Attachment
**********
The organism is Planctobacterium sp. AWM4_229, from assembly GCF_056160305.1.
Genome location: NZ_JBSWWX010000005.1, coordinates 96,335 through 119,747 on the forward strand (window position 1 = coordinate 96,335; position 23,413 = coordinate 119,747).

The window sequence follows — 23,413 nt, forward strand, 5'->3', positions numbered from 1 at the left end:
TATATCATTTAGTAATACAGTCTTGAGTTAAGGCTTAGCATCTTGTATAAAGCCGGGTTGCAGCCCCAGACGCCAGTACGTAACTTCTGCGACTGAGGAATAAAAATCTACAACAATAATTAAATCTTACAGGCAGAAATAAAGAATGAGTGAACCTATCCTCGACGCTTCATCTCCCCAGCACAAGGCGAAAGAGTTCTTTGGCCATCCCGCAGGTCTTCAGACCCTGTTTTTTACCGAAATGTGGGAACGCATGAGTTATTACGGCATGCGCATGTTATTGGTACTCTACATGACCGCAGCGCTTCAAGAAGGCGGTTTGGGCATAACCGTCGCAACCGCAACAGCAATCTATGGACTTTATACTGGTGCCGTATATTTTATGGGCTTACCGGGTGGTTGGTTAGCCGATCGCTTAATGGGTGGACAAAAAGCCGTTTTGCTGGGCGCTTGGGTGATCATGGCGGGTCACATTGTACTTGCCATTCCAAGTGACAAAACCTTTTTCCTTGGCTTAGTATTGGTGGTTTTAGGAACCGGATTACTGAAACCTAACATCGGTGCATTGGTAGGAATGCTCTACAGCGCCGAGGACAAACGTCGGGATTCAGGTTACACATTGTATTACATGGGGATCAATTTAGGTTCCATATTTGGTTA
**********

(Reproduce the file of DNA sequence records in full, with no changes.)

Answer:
The organism is Planctobacterium sp. AWM4_229, from assembly GCF_056160305.1.
Genome location: NZ_JBSWWX010000005.1, coordinates 96,335 through 119,747 on the forward strand (window position 1 = coordinate 96,335; position 23,413 = coordinate 119,747).

The window sequence follows — 23,413 nt, forward strand, 5'->3', positions numbered from 1 at the left end:
TATATCATTTAGTAATACAGTCTTGAGTTAAGGCTTAGCATCTTGTATAAAGCCGGGTTGCAGCCCCAGACGCCAGTACGTAACTTCTGCGACTGAGGAATAAAAATCTACAACAATAATTAAATCTTACAGGCAGAAATAAAGAATGAGTGAACCTATCCTCGACGCTTCATCTCCCCAGCACAAGGCGAAAGAGTTCTTTGGCCATCCCGCAGGTCTTCAGACCCTGTTTTTTACCGAAATGTGGGAACGCATGAGTTATTACGGCATGCGCATGTTATTGGTACTCTACATGACCGCAGCGCTTCAAGAAGGCGGTTTGGGCATAACCGTCGCAACCGCAACAGCAATCTATGGACTTTATACTGGTGCCGTATATTTTATGGGCTTACCGGGTGGTTGGTTAGCCGATCGCTTAATGGGTGGACAAAAAGCCGTTTTGCTGGGCGCTTGGGTGATCATGGCGGGTCACATTGTACTTGCCATTCCAAGTGACAAAACCTTTTTCCTTGGCTTAGTATTGGTGGTTTTAGGAACCGGATTACTGAAACCTAACATCGGTGCATTGGTAGGAATGCTCTACAGCGCCGAGGACAAACGTCGGGATTCAGGTTACACATTGTATTACATGGGGATCAATTTAGGTTCCATATTTGGTTA